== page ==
- 21 min
Robert J. Hughes is an Australian-American art critic. He studied arts and architecture at Sydney University, during which time he made a name for himself within the Sydney “Push” – a progressive group of artists, writers, intellectuals and drinkers. Among the group were two other blazingly witty and incisive cultural observers: Germaine Greer and Clive James. Incredibly, Hughes was commissioned to write a history of Australian painting while an undergraduate and dropped out of university.
He left Australia for Britain in the early 1960’s, writing for such publications as the “Spectator”, the “Telegraph”, The Times of London” and the Observer, before landing the position of art critic for “Time” magazine in 1970.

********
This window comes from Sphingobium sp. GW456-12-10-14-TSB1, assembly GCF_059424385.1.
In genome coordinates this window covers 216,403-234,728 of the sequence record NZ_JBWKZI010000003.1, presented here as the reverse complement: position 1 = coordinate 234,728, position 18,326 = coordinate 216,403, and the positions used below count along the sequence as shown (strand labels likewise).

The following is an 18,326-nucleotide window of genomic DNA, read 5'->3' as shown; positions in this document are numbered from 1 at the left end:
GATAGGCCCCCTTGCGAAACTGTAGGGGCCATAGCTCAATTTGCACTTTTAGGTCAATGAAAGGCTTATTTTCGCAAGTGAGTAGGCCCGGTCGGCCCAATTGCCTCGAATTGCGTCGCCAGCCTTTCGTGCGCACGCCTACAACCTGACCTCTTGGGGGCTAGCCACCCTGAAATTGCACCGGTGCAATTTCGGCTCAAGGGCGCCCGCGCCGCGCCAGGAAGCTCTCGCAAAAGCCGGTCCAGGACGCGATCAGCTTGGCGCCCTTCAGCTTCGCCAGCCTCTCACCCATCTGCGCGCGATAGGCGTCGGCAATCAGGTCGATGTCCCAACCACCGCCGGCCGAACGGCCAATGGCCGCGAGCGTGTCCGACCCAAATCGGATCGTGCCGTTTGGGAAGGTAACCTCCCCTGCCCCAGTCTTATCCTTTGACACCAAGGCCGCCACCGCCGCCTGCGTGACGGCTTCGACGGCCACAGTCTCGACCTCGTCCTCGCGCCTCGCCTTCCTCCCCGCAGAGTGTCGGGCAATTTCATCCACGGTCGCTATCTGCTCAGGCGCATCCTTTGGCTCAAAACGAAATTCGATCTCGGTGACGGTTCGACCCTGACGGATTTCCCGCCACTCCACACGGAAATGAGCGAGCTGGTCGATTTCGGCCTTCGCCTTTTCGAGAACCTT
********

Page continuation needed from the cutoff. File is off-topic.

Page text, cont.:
Important books he has written include “The Shock of the New” (1981), “The Fatal Shore” (1987), “Culture of Complaint” (1993) and “American Visions: The Epic History of Art in America” (1997), which reviewed the history of American art since the Revolution.
Hughes’ 2002 documentary on the painter Francisco Goya, Goya: Crazy Like a Genius, was broadcast on the first night of the BBC’s domestic digital service, partly as a consequence of the high status Hughes’ documentaries have acquired with television audiences over the years.
Hughes published the first part of his memoirs, Things I Didn’t Know, in 2006.